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Guice Offshore Salutes America’s New MARAD Administrator, U.S. Navy (Ret.) Rear Admiral Ann Phillips

New MARAD Administrator U.S. Navy Rear Admiral (Ret) Ann Phillips

Guice Offshore salutes America’s new MARAD Administrator, U.S. Navy Rear Admiral (Ret.) Ann Phillips!  

On May 16, 2022, the U.S. Department of Transportation (DOT) announced that Rear Admiral Phillips was confirmed and sworn in as the 20th Administrator of the Maritime Administration (MARAD) after being confirmed by the U.S. Senate on May 10, 2022.

She is the first woman to lead MARAD as administrator.

“From her distinguished naval service to her leadership on coastal infrastructure, Rear Admiral Ann Phillips has championed America’s maritime sector throughout her career,” said Transportation Secretary Pete Buttigieg. “Her experience and expertise will be invaluable as we address supply chain bottlenecks, implement the maritime investments in the Bipartisan Infrastructure Law, ensure the safety and success of midshipmen at the Merchant Marine Academy, and combat climate change in the maritime sector.  I thank Deputy Administrator Lucinda Lessley for her tremendous service guiding MARAD as Acting Administrator and look forward to all that she and Ann will accomplish together at the agency in the years ahead.” 

As head of the Maritime Administration, Phillips will advise the Secretary of Transportation on commercial maritime matters, to include the movement of goods, supply chain, as well as the U.S. maritime industry, environment and compliance, ports and waterways infrastructure, and strategic sealift.  She also will engage public and private stakeholders in the maritime industry and oversee the U.S Merchant Marine Academy.

Phillips will also oversee MARAD’s programs to improve and modernize the nation’s maritime network by administering the unprecedented investment in our ports and waterways made possible by the Bipartisan Infrastructure Law, including $2.25 billion to be awarded over the next five years through America’s Port Infrastructure Development Program and $25 million for the America’s Marine Highway Program.

“I understand the critical role that our commercial Merchant Marine plays in our national and economic security.  In my nearly 31-year Navy career, I have witnessed many of the challenges facing our maritime sector and look forward to working with my colleagues to address them. This is an exciting time for MARAD as we work to expand and strengthen America’s waterborne transportation system and workforce,” Administrator Phillips said.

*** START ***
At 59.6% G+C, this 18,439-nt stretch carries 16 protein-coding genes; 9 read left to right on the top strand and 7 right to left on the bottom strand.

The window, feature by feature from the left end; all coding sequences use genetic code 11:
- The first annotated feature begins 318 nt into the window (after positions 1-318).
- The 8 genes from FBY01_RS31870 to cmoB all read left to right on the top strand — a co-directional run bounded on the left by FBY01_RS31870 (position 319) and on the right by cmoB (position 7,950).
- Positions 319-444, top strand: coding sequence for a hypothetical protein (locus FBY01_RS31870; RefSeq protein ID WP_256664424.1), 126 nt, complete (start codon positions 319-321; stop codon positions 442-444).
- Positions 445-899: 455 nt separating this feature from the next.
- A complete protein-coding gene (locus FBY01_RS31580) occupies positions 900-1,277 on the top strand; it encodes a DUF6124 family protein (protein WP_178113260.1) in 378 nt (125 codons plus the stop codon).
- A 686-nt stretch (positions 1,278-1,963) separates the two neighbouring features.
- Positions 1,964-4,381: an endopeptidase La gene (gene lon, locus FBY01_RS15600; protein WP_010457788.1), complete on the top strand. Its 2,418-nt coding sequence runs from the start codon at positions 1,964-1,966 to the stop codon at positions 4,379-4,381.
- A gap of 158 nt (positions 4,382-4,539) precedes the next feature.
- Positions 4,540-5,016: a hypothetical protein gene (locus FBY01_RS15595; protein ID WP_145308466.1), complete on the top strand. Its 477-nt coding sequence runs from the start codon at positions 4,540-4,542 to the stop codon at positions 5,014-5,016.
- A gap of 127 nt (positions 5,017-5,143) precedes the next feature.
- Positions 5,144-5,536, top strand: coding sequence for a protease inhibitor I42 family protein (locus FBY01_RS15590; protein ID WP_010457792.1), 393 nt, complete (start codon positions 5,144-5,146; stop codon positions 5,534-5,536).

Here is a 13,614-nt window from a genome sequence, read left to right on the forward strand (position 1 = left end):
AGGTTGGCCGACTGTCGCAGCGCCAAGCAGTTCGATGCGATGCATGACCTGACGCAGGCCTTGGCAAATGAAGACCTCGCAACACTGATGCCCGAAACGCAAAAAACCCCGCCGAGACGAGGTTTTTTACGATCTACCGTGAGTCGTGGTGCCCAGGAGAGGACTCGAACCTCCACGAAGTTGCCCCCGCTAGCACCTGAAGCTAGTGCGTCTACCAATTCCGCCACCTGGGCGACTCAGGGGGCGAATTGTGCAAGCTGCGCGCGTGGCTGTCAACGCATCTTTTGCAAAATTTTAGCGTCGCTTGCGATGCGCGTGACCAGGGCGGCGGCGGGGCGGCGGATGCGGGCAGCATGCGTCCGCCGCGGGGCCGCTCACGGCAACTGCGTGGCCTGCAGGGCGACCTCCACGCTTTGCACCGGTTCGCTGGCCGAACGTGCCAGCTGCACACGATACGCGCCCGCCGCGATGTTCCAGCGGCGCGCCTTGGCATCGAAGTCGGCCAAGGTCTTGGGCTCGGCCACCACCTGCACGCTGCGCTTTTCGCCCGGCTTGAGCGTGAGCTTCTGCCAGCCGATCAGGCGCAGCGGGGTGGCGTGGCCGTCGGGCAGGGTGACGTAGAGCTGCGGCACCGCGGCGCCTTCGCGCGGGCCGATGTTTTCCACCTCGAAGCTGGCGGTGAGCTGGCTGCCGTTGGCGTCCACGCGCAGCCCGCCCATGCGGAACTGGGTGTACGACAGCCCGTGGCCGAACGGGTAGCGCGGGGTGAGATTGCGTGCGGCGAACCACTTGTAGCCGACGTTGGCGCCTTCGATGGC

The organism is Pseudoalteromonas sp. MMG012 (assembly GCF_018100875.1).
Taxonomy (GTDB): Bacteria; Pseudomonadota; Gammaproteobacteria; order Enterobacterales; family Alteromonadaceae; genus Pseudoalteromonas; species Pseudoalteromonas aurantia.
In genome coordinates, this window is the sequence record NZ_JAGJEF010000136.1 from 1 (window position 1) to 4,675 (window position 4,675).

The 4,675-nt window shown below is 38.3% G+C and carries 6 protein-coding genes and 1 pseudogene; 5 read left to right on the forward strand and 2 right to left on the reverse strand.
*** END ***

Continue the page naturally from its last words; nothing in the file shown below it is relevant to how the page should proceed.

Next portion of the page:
Phillips served most recently as Special Assistant to the Governor for Coastal Adaptation and Protection, Commonwealth of Virginia, developing Virginia’s first Coastal Resilience Master Plan.

Prior to her appointment to the Office of the Governor, she served nearly 31 years on active duty and has extensive experience operating with multi-national maritime forces, including NATO and Partnership for Peace nations, and serving overseas in Guam and Lisbon, Portugal. 

Her final flag command, Expeditionary Strike Group TWO, included 14 ships and 10 subordinate commands – all the Amphibious Expeditionary Forces on the East Coast of the United States. Earlier she served on the Chief of Naval Operations’ Staff as Deputy Director and then Director of Surface Warfare Division. Previous to those positions, she had the honor to commission and command the USS MUSTIN (DDG 89), and to command Destroyer Squadron 28.  

Phillips graduated from the University of North Carolina at Chapel Hill and earned a Master of Business Administration, with distinction, from The College of William & Mary – Raymond A. Mason School of Business.

What is MARAD?

As the U.S. Department of Transportation agency responsible for America’s waterborne transportation system, the Maritime Administration (MARAD) is busy.  It supports the technical aspects of America’s maritime transportation infrastructure — things like ships and shipping, port and vessel operations, national security, environment, and safety.

MARAD also promotes the use of waterborne transportation and ensures that its infrastructure integrates seamlessly with other methods of transportation.  MARAD maintains a fleet of cargo ships in reserve to provide surge sea-lift during war and national emergencies, and is responsible for disposing of ships in that fleet, as well as other non-combatant government ships as they become obsolete.

Beyond that, the agency works hard to maintain the overall health of the U.S. Merchant Marine. Commercial mariners, vessels, and intermodal facilities are vital for supporting national security, and so the agency provides support and information for current mariners, extensive support for educating future mariners, and programs to educate America’s young people about the vital role of maritime operations in the lives of all Americans.

MARAD at a Glance

Established: 1950

Mission: To foster, promote and develop the maritime industry of the United States to meet the nation’s economic and security needs.

Workforce: Approximately 800 employees

Headquarters: 1200 New Jersey Avenue, SE, Washington, DC 20590

Web Address:

The President’s Budget Proposal for the Maritime Administration is here:

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